Fun and war games in Harry Potter and the Deathly Hallows Part 1

Beginning of the end of Potter is as humorous as it is haunting

The magical jokes have never been the strongest parts of the Harry Potter films. Special effects-driven gags about the Weasleys' Wizard Wheezes or slapstick hexes at the expense of small-minded Muggles helped establish the franchise's supernatural rules but seldom elicited actual laughter.

The comedy comes as blessed relief in Harry Potter and the Deathly Hallows Part 1, the heavy but powerful first half of the film adaptation of J.K. Rowling's final book in the series. Given the film's dark, despairing tone, shtick involving a half-dozen wisecracking Harry Potter decoys not only breaks the tension, but also harks back to the carefree, "Scooby-Doo"-style sleuthing in the early films at Hogwarts School of Witchcraft and Wizardry.

Hogwarts doesn't even appear in Deathly Hallows Part 1, as Harry (Daniel Radcliffe) and his friends Hermione (Emma Watson) and Ron (Rupert Grint) become fugitives. Fascist sorcerer Voldemort (a terrifying Ralph Fiennes) seizes control and turns the wizarding world into a police state. The principal scenes take place in settings out of Gothic horror tales, from evil manor houses to quaint haunted villages. In between, Deathly Hallows Part 1 resembles a World War II resistance film; one haunting montage tracks the threesome across desolate English landscapes while grim news sputters on a staticky radio.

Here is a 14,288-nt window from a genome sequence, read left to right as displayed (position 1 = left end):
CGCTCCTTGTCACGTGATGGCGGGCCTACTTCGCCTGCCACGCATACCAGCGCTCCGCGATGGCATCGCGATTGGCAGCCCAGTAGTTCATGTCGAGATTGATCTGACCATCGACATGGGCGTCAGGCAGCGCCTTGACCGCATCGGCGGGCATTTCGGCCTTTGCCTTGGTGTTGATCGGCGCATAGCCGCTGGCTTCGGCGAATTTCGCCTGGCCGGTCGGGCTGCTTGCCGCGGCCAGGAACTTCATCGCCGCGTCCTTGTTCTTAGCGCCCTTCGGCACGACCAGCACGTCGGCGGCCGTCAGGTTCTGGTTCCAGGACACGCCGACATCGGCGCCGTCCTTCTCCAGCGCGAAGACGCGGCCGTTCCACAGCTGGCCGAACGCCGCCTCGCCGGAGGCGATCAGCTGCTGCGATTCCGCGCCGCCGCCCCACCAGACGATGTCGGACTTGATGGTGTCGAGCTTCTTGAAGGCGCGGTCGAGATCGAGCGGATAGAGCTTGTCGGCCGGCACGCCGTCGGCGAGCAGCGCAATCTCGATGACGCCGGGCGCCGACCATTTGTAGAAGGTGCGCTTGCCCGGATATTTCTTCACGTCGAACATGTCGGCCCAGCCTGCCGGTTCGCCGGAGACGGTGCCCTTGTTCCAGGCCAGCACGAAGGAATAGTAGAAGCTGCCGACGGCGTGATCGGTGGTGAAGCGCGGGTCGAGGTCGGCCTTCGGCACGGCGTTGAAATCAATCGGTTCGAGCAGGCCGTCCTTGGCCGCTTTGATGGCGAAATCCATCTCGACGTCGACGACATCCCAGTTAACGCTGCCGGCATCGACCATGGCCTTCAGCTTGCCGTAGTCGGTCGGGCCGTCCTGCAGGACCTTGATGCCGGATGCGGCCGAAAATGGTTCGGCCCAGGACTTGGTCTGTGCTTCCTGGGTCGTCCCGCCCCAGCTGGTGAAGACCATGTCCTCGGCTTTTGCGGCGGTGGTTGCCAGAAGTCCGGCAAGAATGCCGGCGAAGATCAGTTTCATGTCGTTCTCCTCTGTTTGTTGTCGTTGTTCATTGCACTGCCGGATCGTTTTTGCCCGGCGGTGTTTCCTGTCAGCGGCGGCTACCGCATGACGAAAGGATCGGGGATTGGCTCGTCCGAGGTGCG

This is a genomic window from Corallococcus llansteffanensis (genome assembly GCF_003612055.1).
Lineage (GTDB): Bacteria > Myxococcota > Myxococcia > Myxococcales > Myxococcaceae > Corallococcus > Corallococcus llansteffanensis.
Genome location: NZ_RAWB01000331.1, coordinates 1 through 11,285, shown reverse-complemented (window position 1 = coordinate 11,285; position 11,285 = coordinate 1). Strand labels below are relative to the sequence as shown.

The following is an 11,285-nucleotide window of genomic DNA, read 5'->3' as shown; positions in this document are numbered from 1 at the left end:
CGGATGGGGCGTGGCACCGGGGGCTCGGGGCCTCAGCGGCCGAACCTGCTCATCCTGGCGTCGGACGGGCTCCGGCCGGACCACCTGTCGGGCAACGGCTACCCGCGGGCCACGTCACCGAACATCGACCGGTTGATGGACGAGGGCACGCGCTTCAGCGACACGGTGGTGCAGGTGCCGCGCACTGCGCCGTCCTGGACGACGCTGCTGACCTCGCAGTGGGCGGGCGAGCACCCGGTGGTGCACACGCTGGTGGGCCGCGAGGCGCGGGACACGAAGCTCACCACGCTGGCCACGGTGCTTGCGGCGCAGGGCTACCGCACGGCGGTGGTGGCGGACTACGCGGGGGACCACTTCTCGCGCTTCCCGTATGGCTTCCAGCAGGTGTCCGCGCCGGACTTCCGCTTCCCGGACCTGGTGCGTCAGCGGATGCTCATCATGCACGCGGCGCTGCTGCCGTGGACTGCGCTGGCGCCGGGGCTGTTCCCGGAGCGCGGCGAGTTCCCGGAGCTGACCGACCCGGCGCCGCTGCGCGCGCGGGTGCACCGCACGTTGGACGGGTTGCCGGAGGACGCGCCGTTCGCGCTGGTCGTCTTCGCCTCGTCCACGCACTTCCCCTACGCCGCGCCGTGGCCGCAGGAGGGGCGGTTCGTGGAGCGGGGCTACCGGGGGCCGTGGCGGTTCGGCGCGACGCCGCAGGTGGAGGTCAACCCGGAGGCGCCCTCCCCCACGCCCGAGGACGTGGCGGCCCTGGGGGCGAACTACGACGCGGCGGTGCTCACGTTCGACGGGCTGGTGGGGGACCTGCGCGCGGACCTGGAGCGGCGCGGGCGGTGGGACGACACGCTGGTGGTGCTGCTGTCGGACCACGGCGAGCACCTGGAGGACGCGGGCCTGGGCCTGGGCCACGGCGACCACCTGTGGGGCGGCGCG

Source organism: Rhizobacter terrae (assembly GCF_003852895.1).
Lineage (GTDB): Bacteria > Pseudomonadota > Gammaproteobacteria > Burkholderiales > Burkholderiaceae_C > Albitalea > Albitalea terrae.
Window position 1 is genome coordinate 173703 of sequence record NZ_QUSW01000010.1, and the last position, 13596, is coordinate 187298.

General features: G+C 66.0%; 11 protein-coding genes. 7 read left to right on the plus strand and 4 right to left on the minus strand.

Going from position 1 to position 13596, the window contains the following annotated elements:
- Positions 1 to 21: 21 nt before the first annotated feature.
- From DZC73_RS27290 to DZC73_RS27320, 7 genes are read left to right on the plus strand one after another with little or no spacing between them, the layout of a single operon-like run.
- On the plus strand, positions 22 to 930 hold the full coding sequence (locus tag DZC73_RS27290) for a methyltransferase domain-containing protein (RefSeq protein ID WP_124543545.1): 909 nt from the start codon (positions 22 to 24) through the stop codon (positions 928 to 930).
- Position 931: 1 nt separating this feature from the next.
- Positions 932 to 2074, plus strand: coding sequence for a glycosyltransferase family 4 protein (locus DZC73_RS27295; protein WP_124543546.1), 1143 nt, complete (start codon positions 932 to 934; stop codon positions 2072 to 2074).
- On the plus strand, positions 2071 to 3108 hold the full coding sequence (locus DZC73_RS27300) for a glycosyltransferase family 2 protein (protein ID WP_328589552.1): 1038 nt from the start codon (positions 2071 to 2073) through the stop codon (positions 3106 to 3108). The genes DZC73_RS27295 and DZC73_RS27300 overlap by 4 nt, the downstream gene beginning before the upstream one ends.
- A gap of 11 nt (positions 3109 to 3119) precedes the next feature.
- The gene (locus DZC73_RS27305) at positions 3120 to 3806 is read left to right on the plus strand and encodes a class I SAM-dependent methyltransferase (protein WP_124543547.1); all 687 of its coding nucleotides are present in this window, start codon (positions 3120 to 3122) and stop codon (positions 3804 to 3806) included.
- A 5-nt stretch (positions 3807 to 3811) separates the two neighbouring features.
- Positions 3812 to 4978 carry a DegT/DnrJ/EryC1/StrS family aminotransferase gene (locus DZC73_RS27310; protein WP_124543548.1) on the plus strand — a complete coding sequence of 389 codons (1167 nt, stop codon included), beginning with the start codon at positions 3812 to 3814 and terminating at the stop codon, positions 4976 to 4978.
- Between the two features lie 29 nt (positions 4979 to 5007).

Director David Yates remains a master of mood and texture, but he seems unconcerned with streamlining Rowling's ridiculously convoluted plot as Harry and friends seek the mystic artifacts that hold the key to Voldemort's defeat. Deathly Hallows Part 1 assumes the audience has the prior Potter films fresh in mind and will recognize references to Horcruxes and the faces of old friends and enemies. You can enjoy the film without keeping straight the surplus of the magical doodads, although the animated sequence that explains the title objects provides a lovely, eerie highlight that evokes Chaucer's "The Pardoner's Tale."

Other two-part movies filmed back-to-back end their first films with crescendos and cliffhangers. The conclusion of Deathly Hallows Part 1, however, feels more like a chapter break and doesn't exactly send you out with high spirits. With its fantastical portrayal of totalitarianism and familiar characters making tragic sacrifices, the film proves to be a bit of a bummer that leaves you longing for the triumphs of the final chapter. Thankfully, some of Ron's self-deprecating quips or a charmingly geeky dance scene can make the bad mojo disappear.